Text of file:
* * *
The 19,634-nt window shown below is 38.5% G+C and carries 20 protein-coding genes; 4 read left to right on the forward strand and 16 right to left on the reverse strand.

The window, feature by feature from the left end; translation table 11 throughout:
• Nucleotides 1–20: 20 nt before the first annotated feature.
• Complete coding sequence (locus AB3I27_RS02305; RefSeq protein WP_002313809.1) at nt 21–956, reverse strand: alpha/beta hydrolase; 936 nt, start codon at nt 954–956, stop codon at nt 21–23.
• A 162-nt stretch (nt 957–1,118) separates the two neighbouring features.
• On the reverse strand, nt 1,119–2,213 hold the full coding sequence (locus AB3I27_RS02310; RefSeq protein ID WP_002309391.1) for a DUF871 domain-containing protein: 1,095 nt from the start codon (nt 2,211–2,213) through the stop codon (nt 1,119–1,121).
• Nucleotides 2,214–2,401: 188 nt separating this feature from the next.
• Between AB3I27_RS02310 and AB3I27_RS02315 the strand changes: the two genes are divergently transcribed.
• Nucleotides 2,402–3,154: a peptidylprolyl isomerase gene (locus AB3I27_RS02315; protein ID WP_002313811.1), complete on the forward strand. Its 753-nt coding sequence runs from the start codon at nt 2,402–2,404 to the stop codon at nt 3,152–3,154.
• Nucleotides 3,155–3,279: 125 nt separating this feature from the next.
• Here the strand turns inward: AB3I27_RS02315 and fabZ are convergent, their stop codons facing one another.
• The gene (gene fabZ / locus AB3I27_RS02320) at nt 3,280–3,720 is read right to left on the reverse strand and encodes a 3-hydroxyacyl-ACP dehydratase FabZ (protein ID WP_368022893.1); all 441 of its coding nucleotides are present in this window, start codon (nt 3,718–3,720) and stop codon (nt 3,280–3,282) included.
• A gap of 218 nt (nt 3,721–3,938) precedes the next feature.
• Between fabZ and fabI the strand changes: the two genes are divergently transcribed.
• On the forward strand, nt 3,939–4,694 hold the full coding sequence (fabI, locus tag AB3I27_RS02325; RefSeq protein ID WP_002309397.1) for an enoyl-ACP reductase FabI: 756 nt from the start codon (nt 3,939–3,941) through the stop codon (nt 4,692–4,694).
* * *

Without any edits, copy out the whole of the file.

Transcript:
The 19,634-nt window shown below is 38.5% G+C and carries 20 protein-coding genes; 4 read left to right on the forward strand and 16 right to left on the reverse strand.

The window, feature by feature from the left end; translation table 11 throughout:
• Nucleotides 1–20: 20 nt before the first annotated feature.
• Complete coding sequence (locus AB3I27_RS02305; RefSeq protein WP_002313809.1) at nt 21–956, reverse strand: alpha/beta hydrolase; 936 nt, start codon at nt 954–956, stop codon at nt 21–23.
• A 162-nt stretch (nt 957–1,118) separates the two neighbouring features.
• On the reverse strand, nt 1,119–2,213 hold the full coding sequence (locus AB3I27_RS02310; RefSeq protein ID WP_002309391.1) for a DUF871 domain-containing protein: 1,095 nt from the start codon (nt 2,211–2,213) through the stop codon (nt 1,119–1,121).
• Nucleotides 2,214–2,401: 188 nt separating this feature from the next.
• Between AB3I27_RS02310 and AB3I27_RS02315 the strand changes: the two genes are divergently transcribed.
• Nucleotides 2,402–3,154: a peptidylprolyl isomerase gene (locus AB3I27_RS02315; protein ID WP_002313811.1), complete on the forward strand. Its 753-nt coding sequence runs from the start codon at nt 2,402–2,404 to the stop codon at nt 3,152–3,154.
• Nucleotides 3,155–3,279: 125 nt separating this feature from the next.
• Here the strand turns inward: AB3I27_RS02315 and fabZ are convergent, their stop codons facing one another.
• The gene (gene fabZ / locus AB3I27_RS02320) at nt 3,280–3,720 is read right to left on the reverse strand and encodes a 3-hydroxyacyl-ACP dehydratase FabZ (protein ID WP_368022893.1); all 441 of its coding nucleotides are present in this window, start codon (nt 3,718–3,720) and stop codon (nt 3,280–3,282) included.
• A gap of 218 nt (nt 3,721–3,938) precedes the next feature.
• Between fabZ and fabI the strand changes: the two genes are divergently transcribed.
• On the forward strand, nt 3,939–4,694 hold the full coding sequence (fabI, locus tag AB3I27_RS02325; RefSeq protein ID WP_002309397.1) for an enoyl-ACP reductase FabI: 756 nt from the start codon (nt 3,939–3,941) through the stop codon (nt 4,692–4,694).